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Piermont Residents Begin to Grieve Property Taxes

Most residents take up issues with Orangetown, not Piermont

With tax season on the horizon and property tax assessments out, discontented residents are preparing to grieve taxes they view as unfit or unfair.

About one dozen Piermont residents gathered at on Tuesday night to start the grieving process. (Others submitted their grievances by mail.) According to Brian Kenney, the village and town assessor, some 350 residents filed grievances last year—but only a handful were for Piermont. The rest fell under Orangetown's purview.

"The village tax is just a small portion," Kenney explained. "The town tax takes up a larger percent, and school taxes the largest percent." Still, Kenney is expecting more grievances this year than last.

Kenney noted there are some property assessment trends in and around Piermont: modest homes are sometime over-assessed, and more opulent houses—like those at Sneden's Landing Landing—can be under-assessed.

The last time Orangetown reassessed its properties was in 1987; Piermont did so in 2005. When a municipality reassesses, homeowners' tax rates often change. When Piermont revalued six years ago, for example, the condominiums at Piermont Landing were affected majorly. Units that were once assessed at approximately $200,000 were then valued at over $1 million—and some residents' property taxes nearly doubled.

"Residents were livid," explained former trustee and Piermont's Independent Budget Committee chair Fred Devan. But frequent reassessments make for fair tax rates, Devan added.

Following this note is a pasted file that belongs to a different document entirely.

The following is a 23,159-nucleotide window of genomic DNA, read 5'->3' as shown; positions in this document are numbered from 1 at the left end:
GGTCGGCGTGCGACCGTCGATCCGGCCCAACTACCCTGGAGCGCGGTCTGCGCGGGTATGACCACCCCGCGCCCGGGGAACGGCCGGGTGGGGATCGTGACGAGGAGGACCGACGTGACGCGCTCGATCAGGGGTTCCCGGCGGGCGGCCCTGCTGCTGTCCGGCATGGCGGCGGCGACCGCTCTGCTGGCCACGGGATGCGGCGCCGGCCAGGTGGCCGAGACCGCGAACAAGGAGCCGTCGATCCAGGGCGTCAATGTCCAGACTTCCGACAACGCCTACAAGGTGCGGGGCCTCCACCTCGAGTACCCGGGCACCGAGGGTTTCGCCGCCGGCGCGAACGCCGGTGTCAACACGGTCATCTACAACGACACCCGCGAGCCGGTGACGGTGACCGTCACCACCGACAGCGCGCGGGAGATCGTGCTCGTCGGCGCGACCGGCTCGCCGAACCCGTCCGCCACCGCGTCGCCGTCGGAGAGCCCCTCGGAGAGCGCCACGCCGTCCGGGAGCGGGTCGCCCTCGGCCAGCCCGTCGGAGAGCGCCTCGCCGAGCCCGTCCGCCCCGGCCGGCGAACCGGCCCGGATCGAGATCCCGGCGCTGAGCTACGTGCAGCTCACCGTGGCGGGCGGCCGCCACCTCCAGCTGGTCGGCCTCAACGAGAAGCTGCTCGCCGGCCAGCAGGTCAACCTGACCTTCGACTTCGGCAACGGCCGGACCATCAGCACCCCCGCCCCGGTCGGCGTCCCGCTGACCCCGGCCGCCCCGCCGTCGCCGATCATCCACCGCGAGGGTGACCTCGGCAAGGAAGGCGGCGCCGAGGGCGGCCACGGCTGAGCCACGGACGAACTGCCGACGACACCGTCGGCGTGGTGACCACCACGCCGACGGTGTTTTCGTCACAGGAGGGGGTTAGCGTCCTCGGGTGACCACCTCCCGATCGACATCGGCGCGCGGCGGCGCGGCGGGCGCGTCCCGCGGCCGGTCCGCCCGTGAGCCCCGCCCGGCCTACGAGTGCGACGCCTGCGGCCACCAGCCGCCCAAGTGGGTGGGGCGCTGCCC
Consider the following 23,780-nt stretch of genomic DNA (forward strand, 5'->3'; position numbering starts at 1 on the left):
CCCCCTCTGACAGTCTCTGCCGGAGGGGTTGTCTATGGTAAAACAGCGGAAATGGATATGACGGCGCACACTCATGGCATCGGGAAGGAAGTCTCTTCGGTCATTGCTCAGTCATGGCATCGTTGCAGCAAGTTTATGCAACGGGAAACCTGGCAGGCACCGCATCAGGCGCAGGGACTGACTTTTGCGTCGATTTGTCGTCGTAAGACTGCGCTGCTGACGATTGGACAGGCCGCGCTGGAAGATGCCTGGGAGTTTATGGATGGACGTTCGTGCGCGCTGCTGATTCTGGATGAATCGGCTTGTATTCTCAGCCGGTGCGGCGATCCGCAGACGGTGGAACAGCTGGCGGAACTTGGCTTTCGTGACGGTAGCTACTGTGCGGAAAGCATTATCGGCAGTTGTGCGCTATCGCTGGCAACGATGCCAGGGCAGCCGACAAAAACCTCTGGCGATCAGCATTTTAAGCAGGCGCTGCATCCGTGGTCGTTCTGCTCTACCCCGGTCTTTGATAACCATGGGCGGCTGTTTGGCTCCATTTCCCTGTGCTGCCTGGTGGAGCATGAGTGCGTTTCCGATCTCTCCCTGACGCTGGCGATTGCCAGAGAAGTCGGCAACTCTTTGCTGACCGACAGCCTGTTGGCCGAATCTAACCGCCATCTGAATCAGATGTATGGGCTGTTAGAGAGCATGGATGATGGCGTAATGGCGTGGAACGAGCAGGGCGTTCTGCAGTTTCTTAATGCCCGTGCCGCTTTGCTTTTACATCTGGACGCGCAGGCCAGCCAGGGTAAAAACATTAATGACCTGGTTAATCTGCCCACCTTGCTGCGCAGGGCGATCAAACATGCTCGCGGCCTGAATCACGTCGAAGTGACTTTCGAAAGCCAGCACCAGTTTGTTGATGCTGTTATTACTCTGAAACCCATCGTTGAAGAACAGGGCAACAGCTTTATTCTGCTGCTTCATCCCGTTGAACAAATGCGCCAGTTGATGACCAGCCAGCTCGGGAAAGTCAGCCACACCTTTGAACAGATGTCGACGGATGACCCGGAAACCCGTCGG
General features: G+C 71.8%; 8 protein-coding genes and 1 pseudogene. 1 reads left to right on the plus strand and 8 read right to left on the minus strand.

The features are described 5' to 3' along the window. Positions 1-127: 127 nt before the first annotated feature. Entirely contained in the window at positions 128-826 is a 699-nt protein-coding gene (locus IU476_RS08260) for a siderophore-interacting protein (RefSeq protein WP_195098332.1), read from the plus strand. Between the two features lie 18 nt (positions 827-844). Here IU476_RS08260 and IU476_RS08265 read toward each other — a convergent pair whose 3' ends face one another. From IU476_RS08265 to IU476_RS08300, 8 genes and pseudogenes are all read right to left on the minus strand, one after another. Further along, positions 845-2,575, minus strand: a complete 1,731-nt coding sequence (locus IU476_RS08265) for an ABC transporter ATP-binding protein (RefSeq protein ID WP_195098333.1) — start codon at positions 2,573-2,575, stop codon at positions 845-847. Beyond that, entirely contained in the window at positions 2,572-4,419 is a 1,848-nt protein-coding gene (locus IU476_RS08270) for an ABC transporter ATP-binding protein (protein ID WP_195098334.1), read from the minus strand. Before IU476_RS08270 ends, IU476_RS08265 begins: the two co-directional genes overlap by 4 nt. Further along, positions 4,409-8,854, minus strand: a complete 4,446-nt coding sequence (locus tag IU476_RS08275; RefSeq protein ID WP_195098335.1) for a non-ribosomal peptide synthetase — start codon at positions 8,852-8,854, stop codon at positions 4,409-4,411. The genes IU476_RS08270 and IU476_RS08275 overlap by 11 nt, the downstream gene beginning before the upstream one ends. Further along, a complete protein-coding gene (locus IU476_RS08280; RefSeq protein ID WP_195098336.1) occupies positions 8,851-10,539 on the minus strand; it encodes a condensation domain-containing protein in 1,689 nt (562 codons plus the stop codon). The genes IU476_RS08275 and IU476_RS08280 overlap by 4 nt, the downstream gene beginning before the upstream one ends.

Residents at Tuesday's meeting expressed qualms with hefty taxes, and asked village officials what steps they are taking to tackle the issue.

"People are seeing Piermont is highly taxed place, and people are having trouble selling homes," said one Paradise Harbor resident to Kenney and village trustees. "What are you doing about that?"

"Decreasing taxes is a difficult thing," Kenney responded. "Infrastructure is getting older, and pensions are getting bigger." He explained that one possible cut could be made in the schools, if teachers took smaller step increases and pay raises.

"New York State, and not just Piermont, is facing a tax crisis," Kenney added.

Christopher Sanders, Piermont's mayor, noted it would be difficult to trim the village's budget, too, but the board will do its best. Significant portions of the budget go toward the village's own Police Department and DPW.

"These are expensive to maintain, but they [yield] benefits you see everyday," Sanders said.

Bridget February 20, 2011 at 03:31 AM
Residents would not be forced to grieve if the public sector, e.g. schools, could limit their egregious entitlements. Pensions and basically free medical care? What's that...I want some!

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